Drought conditions across large parts of Australia may have eased, but for the first three months of the winter growing season (i.e. April to June), large parts of WA and Queensland have had below average rainfall, and a lot of SA is average or below.
The big rainfall months that are having the most impact on the season to date are February (all states had above average rainfall), March (NSW had excellent rain), and April, where NSW, Victoria and SA all had average to very much above average rainfall totals.
Since then we have seen rainfall drop away for May and June. If the trend for July continues in the same direction, total growing season rainfall will dip enough to begin putting pressure on totals across SA and Victoria, and eventually NSW.
Once rainfall totals begin to slip, it is hard for yield potential to be maintained, even if we do revert to an average spring.
The bonus this year is that crops are generally well established, and a strong spring will be able to be utilised quite effectively. This is the assumption in the markets at the moment.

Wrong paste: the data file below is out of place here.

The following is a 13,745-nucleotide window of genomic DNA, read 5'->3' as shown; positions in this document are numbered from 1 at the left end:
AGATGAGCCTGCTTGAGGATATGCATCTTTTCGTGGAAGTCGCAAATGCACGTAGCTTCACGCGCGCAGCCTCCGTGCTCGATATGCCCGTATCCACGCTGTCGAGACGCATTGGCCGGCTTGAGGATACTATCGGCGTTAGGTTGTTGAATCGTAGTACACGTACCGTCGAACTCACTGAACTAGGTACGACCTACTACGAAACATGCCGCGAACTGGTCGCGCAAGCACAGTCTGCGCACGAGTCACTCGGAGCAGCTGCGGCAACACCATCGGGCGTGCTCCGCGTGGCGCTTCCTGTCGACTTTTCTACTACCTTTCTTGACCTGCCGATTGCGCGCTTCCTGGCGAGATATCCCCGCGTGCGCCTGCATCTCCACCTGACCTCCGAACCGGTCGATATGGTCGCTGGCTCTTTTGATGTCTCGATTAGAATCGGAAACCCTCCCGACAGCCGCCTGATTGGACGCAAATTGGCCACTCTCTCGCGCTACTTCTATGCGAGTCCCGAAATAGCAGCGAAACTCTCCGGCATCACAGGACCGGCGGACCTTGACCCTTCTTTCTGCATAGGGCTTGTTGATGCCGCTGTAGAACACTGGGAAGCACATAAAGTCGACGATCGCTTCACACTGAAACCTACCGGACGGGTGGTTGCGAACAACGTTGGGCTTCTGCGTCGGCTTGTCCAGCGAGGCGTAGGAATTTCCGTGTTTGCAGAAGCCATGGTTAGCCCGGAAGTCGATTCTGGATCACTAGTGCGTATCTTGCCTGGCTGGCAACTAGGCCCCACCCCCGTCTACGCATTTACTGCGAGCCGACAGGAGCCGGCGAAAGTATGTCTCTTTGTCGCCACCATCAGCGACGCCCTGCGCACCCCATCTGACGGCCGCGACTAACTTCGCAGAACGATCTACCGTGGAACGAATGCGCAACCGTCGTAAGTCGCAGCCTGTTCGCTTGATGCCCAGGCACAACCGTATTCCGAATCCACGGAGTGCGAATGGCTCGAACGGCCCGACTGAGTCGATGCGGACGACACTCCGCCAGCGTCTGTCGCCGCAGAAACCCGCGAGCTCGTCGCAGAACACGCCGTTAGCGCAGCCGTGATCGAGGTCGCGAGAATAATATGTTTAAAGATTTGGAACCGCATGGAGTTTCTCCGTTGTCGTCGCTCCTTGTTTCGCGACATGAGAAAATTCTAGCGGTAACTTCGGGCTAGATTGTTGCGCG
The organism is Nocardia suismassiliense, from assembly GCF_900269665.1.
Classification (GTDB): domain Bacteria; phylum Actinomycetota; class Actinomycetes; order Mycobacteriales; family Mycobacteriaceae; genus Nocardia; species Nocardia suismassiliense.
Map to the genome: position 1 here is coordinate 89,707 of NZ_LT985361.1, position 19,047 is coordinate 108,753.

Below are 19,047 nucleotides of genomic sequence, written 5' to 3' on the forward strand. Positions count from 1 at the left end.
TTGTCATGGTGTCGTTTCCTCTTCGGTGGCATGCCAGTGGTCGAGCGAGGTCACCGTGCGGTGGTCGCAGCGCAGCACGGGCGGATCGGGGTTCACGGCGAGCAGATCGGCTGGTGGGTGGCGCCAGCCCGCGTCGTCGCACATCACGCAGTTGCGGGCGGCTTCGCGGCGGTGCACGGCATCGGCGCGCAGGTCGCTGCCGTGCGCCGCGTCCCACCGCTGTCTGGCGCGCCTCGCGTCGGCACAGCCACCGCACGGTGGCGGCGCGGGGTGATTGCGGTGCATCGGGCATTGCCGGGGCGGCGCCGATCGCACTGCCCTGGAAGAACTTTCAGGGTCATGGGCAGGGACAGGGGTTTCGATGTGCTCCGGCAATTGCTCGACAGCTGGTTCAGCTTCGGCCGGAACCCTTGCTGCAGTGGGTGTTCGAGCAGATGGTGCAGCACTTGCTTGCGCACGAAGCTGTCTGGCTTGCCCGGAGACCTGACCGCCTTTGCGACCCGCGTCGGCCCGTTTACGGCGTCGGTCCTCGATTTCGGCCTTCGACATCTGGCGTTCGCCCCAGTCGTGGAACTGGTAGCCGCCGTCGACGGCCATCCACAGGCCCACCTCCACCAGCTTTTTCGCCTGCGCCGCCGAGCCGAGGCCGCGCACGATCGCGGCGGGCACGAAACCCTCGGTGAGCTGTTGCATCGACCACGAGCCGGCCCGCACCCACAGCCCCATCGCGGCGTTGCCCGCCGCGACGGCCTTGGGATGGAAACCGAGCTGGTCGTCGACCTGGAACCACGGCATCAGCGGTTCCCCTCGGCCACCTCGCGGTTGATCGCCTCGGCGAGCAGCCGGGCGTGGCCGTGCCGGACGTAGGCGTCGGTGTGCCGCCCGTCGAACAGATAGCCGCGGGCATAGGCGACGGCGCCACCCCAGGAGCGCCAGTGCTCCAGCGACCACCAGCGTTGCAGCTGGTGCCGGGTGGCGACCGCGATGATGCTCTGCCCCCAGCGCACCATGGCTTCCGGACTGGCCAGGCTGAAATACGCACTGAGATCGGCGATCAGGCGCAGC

The forward market for 2020/21 wheat lifted over the past week, helped along by a close to $A6/t lift in the $A value of December futures. However, prices in all port zones lifted by more than this, indicating a firming in basis levels.
Benchmark basis levels in the Port Adelaide export zone are now close to $A20 a tonne, which is firmly in the 'normal zone'. That means that the $283/t forward price in that port zone is about where we would expect in the absence of drought, and relative to where United States futures and the Australian dollar are sitting.
NSW prices are still holding a $17/t premium to SA prices, which is more than we would expect in a year of full exportable surplus, so there is still a modest risk premium in east coast prices. WA prices are $19/t above Adelaide, which is close to normal.
If we do end up with a strong spring, the shock this year will be the $100 to $120/t drop in prices in NSW compared to last harvest. That will get lost in the impact of the yield rebound, but if yields are no better than long term average, it will give us a good measure on just how lucrative wheat growing will be in this country.
Wheat growing is not profitable in many countries this year. Australia needs to be watchful and not be blinded by a post-drought recovery.
- Details: 0411 430 609 or firstname.lastname@example.org